What's in a running back?
That's the question that the Cleveland Browns asked themselves in the exhaustive process of evaluating Alabama running back Trent Richardson leading up to the 2012 NFL draft. The Browns ultimately decided on taking the Tuscaloosa ball-carrier and did so by trading up for him in a move that made the faces of the 31 other shot-callers furrow.
Cleveland made Richardson a top-three pick because of the talent and potential he possesses. His balance, vision, agility, speed, ball security and patience are all traits that make up an elite NFL running back. As a result, he could develop into an elite ball-carrier one day.
However, in today's league, postmodern offenses are geared toward passing the ball with great spacing that stretches the defense the width of the field, and they typically feature a running-back-by-committee approach—a crucial change in philosophy that has made many wonder about the featured running back and the value of drafting the position high.
Despite the questions surrounding the position, there are still tailbacks in the NFL that can be deemed elite. They include, but are not limited to, Tennessee's Chris Johnson, Jacksonville's Maurice Jones-Drew and Houston's Arian Foster, all of whom possess the aforementioned traits.
Balance is one of the most fascinating traits in ball-carriers because not everyone has it, and when they do, it's still a daunting task to stay on their feet.
Think about it, a ball-carrier is running full speed at 190 to 230 pounds and is prepared for a head-on collision at any point. Typically, a full-on collision would result in the ball-carrier landing on his back, but that's not always the case.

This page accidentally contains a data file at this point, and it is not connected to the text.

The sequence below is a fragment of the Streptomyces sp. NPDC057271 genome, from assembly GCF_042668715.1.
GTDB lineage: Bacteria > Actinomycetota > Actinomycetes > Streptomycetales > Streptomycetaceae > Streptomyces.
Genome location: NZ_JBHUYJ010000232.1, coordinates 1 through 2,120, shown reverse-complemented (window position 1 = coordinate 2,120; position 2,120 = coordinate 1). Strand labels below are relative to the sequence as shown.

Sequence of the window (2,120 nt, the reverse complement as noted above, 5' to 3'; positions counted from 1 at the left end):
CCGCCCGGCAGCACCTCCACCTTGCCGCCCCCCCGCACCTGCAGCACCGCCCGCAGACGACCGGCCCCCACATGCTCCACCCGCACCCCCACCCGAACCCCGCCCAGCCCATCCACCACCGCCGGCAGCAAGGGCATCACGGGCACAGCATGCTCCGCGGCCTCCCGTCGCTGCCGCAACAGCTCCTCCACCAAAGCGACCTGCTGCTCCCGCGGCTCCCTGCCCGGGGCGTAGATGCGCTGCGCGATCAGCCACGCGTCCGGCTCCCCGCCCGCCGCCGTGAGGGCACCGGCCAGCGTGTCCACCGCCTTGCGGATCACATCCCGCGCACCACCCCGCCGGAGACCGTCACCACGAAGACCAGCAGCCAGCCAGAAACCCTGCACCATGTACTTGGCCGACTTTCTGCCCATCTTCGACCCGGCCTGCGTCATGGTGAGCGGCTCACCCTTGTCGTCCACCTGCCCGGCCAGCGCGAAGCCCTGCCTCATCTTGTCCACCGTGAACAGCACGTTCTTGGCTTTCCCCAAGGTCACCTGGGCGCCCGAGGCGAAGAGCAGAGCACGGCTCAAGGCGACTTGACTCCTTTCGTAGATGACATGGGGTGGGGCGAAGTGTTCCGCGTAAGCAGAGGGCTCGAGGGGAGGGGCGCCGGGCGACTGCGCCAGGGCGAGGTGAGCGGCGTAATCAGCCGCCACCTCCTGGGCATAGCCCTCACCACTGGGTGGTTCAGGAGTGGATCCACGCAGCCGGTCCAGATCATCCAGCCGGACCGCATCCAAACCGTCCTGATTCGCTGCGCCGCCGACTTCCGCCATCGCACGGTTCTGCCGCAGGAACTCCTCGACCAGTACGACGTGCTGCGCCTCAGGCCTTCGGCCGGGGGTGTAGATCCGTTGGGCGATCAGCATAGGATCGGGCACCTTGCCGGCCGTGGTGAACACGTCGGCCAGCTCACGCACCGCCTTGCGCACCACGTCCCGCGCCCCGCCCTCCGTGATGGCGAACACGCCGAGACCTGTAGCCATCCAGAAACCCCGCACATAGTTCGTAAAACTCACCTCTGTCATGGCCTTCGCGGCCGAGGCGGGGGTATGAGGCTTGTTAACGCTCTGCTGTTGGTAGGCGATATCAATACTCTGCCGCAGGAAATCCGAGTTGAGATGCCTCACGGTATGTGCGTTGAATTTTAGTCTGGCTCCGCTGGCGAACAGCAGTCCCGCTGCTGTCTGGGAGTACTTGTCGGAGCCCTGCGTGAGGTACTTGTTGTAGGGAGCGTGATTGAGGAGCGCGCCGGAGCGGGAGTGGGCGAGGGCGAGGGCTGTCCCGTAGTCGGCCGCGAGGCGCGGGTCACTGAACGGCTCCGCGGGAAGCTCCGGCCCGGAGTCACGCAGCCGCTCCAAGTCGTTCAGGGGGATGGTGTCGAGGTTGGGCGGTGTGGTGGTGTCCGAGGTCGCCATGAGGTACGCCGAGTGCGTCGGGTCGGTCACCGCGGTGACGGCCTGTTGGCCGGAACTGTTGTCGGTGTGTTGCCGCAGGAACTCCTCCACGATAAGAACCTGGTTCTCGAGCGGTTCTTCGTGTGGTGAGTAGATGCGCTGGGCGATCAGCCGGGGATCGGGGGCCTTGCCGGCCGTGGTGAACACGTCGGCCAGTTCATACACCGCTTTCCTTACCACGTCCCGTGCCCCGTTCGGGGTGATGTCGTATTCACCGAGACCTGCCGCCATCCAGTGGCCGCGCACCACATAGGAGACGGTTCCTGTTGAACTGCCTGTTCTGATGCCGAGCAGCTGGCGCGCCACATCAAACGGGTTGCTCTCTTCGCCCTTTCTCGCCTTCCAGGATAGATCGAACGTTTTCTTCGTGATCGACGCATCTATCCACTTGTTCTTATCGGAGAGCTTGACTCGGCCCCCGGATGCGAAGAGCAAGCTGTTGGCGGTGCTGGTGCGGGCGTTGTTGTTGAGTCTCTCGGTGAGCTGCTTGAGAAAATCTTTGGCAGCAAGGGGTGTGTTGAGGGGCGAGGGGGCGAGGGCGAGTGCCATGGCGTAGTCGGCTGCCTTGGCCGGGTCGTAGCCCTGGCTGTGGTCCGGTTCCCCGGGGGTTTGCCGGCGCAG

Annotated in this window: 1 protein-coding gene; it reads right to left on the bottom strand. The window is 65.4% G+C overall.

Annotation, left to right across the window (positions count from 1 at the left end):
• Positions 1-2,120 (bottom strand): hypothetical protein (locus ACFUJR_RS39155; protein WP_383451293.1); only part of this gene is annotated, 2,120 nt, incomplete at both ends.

The great ones stay on their feet despite bouncing off multiple defenders, as if they were a soccer ball slapping off the shoes of the Barcelona soccer team.
An exemplar is the previously mentioned and newly drafted Trent Richardson of the Browns. Richardson is by no means an elite NFL running back—he hasn't even set foot in a live game yet—but he has the balance that could help him become one.
To the video on the right, Richardson catches a pass on a shoot route and immediately is contacted by the opposition. Despite being knocked back and nearly out of bounds, Richardson maintains his balance and stays in. But this is not the end of it.
Here comes a second defender, of whom he breaks the tackle, and as he looks up, he is contacted by a third defender.
Albeit it by the shoulder pads, the defender tries to drive Richardson back but to no avail; Richardson avoids being brought down by not only his strength, but also his balance—he stays on his feet.
A fourth defender now takes a shot at bringing down the beast but fails as well. The entire defense eventually tries to bring down Richardson, but the only one who is able to prevent him from going forward is the referee's whistle.
Some call it power, others call it determination, but I call it balance.
Ball-carriers can have exceptional balance, but if the only people they are making contact with are their own blockers, what good are they?
This is where vision comes in. It's an integral trait that all backs must possess. It can be described as the ability to find the running lane—or as they say in football parlance, the "alley"—that the blockers and/or defenders have created through great execution, or in the defense's case, a blown assignment.